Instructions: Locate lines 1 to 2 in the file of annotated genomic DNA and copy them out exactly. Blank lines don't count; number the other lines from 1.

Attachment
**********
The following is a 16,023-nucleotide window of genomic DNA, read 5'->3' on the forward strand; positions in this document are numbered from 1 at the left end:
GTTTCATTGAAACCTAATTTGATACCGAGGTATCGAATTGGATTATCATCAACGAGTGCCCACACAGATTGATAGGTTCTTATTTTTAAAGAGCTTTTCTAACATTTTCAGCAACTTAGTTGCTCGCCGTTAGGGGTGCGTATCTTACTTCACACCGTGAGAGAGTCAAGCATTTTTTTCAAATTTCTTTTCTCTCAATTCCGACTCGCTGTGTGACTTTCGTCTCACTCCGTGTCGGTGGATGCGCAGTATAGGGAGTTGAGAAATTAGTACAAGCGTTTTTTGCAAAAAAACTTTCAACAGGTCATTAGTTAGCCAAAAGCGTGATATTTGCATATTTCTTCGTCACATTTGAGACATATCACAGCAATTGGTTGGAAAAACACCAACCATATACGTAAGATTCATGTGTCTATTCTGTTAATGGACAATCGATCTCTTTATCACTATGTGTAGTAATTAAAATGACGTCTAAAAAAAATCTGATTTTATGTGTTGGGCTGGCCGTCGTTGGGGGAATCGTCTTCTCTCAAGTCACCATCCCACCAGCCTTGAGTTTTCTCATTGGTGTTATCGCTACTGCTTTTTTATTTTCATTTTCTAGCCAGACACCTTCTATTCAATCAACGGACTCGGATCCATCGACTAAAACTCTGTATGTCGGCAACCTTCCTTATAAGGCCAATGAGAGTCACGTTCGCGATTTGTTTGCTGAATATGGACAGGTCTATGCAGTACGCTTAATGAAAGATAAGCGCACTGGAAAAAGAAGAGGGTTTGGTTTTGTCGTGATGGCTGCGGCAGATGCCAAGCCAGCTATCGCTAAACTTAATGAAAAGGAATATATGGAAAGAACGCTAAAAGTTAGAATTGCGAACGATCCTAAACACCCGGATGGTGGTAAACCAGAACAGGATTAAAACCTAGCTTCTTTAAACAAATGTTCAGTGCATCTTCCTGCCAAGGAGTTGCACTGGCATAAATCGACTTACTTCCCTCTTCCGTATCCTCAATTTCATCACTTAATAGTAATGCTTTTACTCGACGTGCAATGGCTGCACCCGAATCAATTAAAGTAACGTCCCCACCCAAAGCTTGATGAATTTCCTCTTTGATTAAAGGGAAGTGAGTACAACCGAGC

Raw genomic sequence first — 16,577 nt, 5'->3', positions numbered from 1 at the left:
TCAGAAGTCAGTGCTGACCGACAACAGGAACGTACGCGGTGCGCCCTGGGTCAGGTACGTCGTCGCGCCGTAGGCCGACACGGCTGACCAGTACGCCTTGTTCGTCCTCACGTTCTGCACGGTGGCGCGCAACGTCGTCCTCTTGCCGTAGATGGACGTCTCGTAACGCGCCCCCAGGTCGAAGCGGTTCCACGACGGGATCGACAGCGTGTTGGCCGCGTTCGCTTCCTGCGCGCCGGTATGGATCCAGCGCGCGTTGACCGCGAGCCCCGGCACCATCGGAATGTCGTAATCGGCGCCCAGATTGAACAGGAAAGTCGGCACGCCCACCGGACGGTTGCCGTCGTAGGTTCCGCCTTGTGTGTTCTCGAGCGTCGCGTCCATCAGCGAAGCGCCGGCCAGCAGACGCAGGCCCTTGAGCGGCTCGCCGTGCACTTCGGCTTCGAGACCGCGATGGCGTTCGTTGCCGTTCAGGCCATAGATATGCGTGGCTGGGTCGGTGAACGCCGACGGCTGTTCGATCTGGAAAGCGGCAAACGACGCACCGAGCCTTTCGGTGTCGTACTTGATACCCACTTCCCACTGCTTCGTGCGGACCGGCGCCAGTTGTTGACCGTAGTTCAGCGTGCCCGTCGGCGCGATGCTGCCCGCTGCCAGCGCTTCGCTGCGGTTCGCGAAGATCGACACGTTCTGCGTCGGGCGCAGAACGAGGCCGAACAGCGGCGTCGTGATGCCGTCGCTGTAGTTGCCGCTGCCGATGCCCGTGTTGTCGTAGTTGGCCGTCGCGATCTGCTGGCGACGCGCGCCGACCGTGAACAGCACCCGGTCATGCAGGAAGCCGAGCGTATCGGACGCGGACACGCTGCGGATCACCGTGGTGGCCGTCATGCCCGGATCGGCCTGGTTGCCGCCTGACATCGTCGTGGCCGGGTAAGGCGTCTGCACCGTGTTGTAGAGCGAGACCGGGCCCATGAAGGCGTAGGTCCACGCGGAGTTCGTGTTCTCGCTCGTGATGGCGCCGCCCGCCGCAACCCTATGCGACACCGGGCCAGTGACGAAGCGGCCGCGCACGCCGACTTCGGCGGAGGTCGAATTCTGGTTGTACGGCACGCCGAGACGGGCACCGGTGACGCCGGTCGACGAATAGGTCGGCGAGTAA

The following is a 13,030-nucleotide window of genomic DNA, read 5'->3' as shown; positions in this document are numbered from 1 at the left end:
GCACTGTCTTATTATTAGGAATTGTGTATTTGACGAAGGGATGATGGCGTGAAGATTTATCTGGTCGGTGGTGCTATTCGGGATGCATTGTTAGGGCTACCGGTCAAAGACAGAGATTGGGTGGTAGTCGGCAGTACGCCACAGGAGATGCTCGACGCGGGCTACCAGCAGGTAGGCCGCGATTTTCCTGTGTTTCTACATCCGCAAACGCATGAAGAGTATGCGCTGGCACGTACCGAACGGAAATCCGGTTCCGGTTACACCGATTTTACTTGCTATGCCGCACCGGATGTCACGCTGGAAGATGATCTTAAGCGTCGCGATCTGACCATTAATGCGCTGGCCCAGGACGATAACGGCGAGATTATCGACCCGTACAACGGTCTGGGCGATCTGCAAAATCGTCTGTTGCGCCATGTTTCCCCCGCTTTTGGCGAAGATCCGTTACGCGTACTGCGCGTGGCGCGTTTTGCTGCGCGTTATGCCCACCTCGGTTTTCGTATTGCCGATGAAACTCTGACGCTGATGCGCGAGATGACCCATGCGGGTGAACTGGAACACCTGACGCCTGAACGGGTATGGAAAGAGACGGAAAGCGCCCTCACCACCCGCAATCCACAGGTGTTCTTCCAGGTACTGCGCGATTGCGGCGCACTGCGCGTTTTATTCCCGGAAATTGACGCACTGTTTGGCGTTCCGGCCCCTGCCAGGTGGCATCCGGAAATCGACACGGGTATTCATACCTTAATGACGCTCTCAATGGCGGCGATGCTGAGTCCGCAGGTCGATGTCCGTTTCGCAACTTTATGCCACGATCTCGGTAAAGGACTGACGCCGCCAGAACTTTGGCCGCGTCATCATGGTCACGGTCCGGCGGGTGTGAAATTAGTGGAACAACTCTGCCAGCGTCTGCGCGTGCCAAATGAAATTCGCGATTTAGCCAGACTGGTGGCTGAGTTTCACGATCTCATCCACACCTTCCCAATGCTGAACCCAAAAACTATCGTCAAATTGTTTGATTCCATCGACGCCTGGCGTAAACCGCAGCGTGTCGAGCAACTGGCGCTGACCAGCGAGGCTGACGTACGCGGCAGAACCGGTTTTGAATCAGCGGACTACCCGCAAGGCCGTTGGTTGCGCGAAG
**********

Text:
The following is a 16,023-nucleotide window of genomic DNA, read 5'->3' on the forward strand; positions in this document are numbered from 1 at the left end:
GTTTCATTGAAACCTAATTTGATACCGAGGTATCGAATTGGATTATCATCAACGAGTGCCCACACAGATTGATAGGTTCTTATTTTTAAAGAGCTTTTCTAACATTTTCAGCAACTTAGTTGCTCGCCGTTAGGGGTGCGTATCTTACTTCACACCGTGAGAGAGTCAAGCATTTTTTTCAAATTTCTTTTCTCTCAATTCCGACTCGCTGTGTGACTTTCGTCTCACTCCGTGTCGGTGGATGCGCAGTATAGGGAGTTGAGAAATTAGTACAAGCGTTTTTTGCAAAAAAACTTTCAACAGGTCATTAGTTAGCCAAAAGCGTGATATTTGCATATTTCTTCGTCACATTTGAGACATATCACAGCAATTGGTTGGAAAAACACCAACCATATACGTAAGATTCATGTGTCTATTCTGTTAATGGACAATCGATCTCTTTATCACTATGTGTAGTAATTAAAATGACGTCTAAAAAAAATCTGATTTTATGTGTTGGGCTGGCCGTCGTTGGGGGAATCGTCTTCTCTCAAGTCACCATCCCACCAGCCTTGAGTTTTCTCATTGGTGTTATCGCTACTGCTTTTTTATTTTCATTTTCTAGCCAGACACCTTCTATTCAATCAACGGACTCGGATCCATCGACTAAAACTCTGTATGTCGGCAACCTTCCTTATAAGGCCAATGAGAGTCACGTTCGCGATTTGTTTGCTGAATATGGACAGGTCTATGCAGTACGCTTAATGAAAGATAAGCGCACTGGAAAAAGAAGAGGGTTTGGTTTTGTCGTGATGGCTGCGGCAGATGCCAAGCCAGCTATCGCTAAACTTAATGAAAAGGAATATATGGAAAGAACGCTAAAAGTTAGAATTGCGAACGATCCTAAACACCCGGATGGTGGTAAACCAGAACAGGATTAAAACCTAGCTTCTTTAAACAAATGTTCAGTGCATCTTCCTGCCAAGGAGTTGCACTGGCATAAATCGACTTACTTCCCTCTTCCGTATCCTCAATTTCATCACTTAATAGTAATGCTTTTACTCGACGTGCAATGGCTGCACCCGAATCAATTAAAGTAACGTCCCCACCCAAAGCTTGATGAATTTCCTCTTTGATTAAAGGGAAGTGAGTACAACCGAGC